15 Conclusion The research will be positively or negatively skewed
The value of this study could prove that one specific type of parent involvement activity is effective on learning outcomes for young children The active research lends itself to further investigation either way that the data is skewed. The research could have an impact on the profession of early childhood.

16 Parent Involvement Has a Direct impact on Learning Outcomes in Early Childhood
Lets all join hands to improve our parent involvement for the benefit of the children

17 References Arnold, D., Zelio, A., Doctoroff, G., &Ortis, C. (2008). Parent involvement in preschool: predictors and the relation of involvement to pre-literacy development. School Psychology Review, 17(1), Buyuktaskaup, S. Department of Preschool Education, Education Science Theory and Practice.(2012) Effect of family supported pre-reading training program given to children in preschool education period on reading success in primary school. Retrieved from Educational Consultancy and Research Center website: Hay, I., & Fielding-Barnsley, R. (2007). Facilitating children's emergent literacy using shared reading: Aa comparison of two models. Australian Journal of Language and Literacy, 30(3), Hilado , A., Kallemeyn, L., Leow, C., Lundy, M., &Isreal , M. (2011). Supporting child welfare and parent involvement in preschool programs.Early Childhood Education, 39, Knopf, H., &Swick, K. (2008).Using our understanding of families to strengthen family involvement.Early Childhood Education, 35, Karlson, I., &Simonsson, M. (2008). Preschool work teams' view of ways of working with gender-parents' involvement. Early Childhood Education, 36, Korfmacher, J., Green, B., Staerkel, F., Peterson, C., Cook, G., Roggman, L., Faldowski, R., &Schiffman, R. (2008). Parent involvement in early childhood home visitiing.Child Youth Care Forum, 37,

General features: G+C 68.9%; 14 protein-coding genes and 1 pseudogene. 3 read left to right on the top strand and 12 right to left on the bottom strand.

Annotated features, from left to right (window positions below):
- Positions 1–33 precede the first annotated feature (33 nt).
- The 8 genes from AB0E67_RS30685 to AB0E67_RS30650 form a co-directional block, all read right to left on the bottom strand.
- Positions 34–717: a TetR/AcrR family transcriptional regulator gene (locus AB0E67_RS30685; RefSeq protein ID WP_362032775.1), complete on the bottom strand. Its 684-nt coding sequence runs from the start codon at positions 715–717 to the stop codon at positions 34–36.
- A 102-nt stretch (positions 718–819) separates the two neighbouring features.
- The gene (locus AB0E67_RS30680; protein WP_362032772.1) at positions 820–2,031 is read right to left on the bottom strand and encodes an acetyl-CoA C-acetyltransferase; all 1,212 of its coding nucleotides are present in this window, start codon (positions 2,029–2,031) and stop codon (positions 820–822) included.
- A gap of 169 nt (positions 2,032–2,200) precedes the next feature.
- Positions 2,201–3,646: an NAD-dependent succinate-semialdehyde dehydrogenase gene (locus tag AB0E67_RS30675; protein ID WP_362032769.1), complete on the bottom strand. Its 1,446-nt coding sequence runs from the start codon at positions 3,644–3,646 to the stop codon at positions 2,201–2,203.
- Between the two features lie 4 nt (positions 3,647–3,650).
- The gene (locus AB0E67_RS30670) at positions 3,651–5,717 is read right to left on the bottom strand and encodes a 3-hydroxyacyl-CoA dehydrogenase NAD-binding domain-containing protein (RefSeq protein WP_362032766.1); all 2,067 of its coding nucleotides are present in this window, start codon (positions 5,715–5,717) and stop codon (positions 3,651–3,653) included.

18 References LaForett, D., & Mendez, J. (2010).Parent involvement, parental depression, and program satisfaction among low-income parents participating in a two- generation early childhood education program.Early Childhood Education and Development, 21(4), Lynch, J. (2009). Preschool teachers' beliefs about children’s print literacy development.Early Years, 29(2), Markstrom, A. (2011). To involve parents in the assessment of the child in parent-teacher conferences: A case study. EarlyChildhood Education, 38, Pang, Y. (2010).Facilitating family involvement in early intervention to preschool transition.The School Community Journal, 20(2), Renolds, A., White, B., & Robertson, D. (2011). Age 26 cost-benefit analysis of the child-parent center early education program. Child Development, 82(1), Swanson, J., Raab, M., &Dunst, C. (2011).Strengthening family capacity to provide young children everyday natural learning opportunities.Journal of Early Childhood Research, 9(1), Tekin, A. (2011). Parent involvement revisited:background, theories, and models. Ijaes, 11(1), Zellman, G., & Perlman, M. (2006). Parent involvement in childcare settings:conceptual and measurement issues. Early Child Development, 176(5),